Research links high GI foods to acne

Research over the last decade has finally debunked the myth that diet doesn’t cause acne. Lot of that research has focused on high glycemic index (GI) foods. Glycemic index measures how quickly a particular food increases blood sugar levels. Sugar and refined carbohydrates (such as white bread and pasta) are high in GI whereas whole grains and most fruits have low to moderate GI values.

Research clearly shows that low GI foods reduce acne and the hormones linked to it. Some studies show that simply switching from high GI food to low GI foods can reduce acne by 30 to 50%.

If you are not familiar with glycemic index The University of Sydney Glycemic Index website is a good place to start, you’ll find tons of recipes and meal plans here. Harvard website also has a handy table with glycemic index for 100 common foods.

Conclusion

We started this post poetically wondering if sugar causes acne. I think we can conclude that the answer is a resounding YES. Sugar aggravates the two major causes of acne: hormones and inflammation.

This doesn’t mean you have to obsess over sugar. Occasional soda or sugary snack is nothing to worry about. But expect trouble if you eat them frequently, as it increases hormones that stimulate sebum production and skin cell growth. Indulging in sugar can also feed Candida overgrowth that may indirectly cause acne.

Research has shown that this is more than just theory. Several studies have shown that low glycemic index foods improve acne whereas high GI foods increase sebum production and worse acne.

So in the end there is a price for having sweet tooth, and your skin is paying it.

You might also be interested in the other articles in the series:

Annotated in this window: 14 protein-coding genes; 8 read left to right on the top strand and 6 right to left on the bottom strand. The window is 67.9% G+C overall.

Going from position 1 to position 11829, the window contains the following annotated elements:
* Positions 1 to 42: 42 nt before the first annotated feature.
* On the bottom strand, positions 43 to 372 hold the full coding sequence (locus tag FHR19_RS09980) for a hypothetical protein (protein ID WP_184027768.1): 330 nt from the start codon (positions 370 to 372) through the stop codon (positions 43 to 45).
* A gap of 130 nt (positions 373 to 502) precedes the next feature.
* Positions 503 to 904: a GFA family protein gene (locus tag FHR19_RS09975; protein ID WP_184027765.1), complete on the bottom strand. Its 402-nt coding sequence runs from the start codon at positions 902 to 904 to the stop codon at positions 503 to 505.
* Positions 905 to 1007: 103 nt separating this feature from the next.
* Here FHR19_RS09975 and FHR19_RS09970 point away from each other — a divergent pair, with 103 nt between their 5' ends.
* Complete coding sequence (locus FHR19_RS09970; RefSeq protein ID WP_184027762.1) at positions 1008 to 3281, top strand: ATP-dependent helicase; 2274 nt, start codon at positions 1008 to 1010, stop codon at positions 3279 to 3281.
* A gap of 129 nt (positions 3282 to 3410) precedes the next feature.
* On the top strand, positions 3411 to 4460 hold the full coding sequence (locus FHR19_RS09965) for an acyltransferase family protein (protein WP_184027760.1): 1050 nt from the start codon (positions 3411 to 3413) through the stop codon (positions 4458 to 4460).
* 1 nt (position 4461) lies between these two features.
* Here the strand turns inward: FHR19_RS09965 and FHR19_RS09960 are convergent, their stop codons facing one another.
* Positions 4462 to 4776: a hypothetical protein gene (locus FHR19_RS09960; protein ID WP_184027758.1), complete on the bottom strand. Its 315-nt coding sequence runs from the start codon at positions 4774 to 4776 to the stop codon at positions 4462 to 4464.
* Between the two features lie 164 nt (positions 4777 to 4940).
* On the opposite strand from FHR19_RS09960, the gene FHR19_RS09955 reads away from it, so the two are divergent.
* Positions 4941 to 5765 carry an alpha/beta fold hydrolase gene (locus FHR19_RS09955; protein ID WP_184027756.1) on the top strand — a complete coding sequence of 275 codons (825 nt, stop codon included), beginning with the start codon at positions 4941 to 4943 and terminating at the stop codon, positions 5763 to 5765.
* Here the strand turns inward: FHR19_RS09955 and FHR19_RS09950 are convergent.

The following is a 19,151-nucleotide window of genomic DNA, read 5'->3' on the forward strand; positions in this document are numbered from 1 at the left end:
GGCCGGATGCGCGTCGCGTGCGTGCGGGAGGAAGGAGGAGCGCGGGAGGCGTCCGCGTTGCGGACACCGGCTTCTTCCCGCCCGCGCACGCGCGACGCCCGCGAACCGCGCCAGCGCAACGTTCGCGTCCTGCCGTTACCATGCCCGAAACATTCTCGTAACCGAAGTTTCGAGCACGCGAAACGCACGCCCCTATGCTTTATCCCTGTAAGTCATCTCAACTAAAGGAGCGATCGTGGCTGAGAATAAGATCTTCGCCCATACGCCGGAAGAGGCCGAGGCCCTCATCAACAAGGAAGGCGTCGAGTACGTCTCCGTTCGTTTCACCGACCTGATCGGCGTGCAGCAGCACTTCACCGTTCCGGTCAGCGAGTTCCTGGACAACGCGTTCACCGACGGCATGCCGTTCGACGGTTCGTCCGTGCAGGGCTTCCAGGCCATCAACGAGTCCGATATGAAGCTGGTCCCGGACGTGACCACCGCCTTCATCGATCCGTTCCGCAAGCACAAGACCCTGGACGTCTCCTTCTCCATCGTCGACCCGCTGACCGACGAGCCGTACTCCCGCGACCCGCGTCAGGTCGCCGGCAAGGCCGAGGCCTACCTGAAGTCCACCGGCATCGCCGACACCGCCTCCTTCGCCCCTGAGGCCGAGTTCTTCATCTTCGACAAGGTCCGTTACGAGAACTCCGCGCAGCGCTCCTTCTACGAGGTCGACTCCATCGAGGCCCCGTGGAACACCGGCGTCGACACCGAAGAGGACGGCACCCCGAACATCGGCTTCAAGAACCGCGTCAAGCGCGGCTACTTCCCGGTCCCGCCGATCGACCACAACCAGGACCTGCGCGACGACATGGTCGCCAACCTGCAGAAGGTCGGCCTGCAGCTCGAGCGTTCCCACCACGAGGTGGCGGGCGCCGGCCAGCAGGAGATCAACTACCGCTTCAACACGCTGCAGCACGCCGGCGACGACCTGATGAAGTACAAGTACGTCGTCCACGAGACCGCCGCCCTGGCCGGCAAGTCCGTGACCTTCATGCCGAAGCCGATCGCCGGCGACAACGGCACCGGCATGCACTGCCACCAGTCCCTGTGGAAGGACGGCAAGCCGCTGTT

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About the Author

Seppo Puusa, a.k.a. AcneEinstein shares rational advice about natural and alternative acne treatments. Read more about me and my acne struggles at the page.

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(53) comments

Laura October 2, 2012

This does not bode well for me as I have an awful sweet tooth! Chocolate is really my achilles heel.

Since I came off the contraceptive pill 9 months ago I’ve begaun to notice again how eating sugar effects not only my skin, but everything to do with my hormonal cycle. My acne was definitely mostly hormonal so I’ve been trying to control things with plenty of anti-androgens such as peppermint and green tea, and eating more a paleo-style diet (not that my diet was terrible before but there were definite improvements to be made). I did myself a favour by going on a “candida cleanse” diet back in March for about a month, which I feel really gave me a good foundation to work on, but my sugar consumption since it became colder outside in recent weeks has just been so bad, and it’s started to show on my skin again; I think I’ll need to do another cleanse!

Reply
    Seppo October 3, 2012

    Sorry about the late reply Laura. I was sick for the past few days.

    I don’t think you have to avoid all sugar. Some sweets every now and then should be ok. On the other hand, we all know how addictive sugar is. So it might be worth it to just go sugar-free for a few weeks to break the addiction.

    By the way, this also includes diet sodas and other artificially sweetened stuff. At least in my personal experience sweet taste (even without calories) keeps those sugar cravings alive.

    Reply
Laura October 3, 2012

I’ve never liked sodas so I mostly avoid them in any case, but my weaknesses are chocolate and pastries, and I’ll have some chocolate everyday (and often more than just ‘some’). I think I could do with a bit of a restrictive break for a few weeks, but it means I’ll be irritable and climbing the walls for at least the first week or two! Once the pattern is broken though, I’m often very good for a while at least.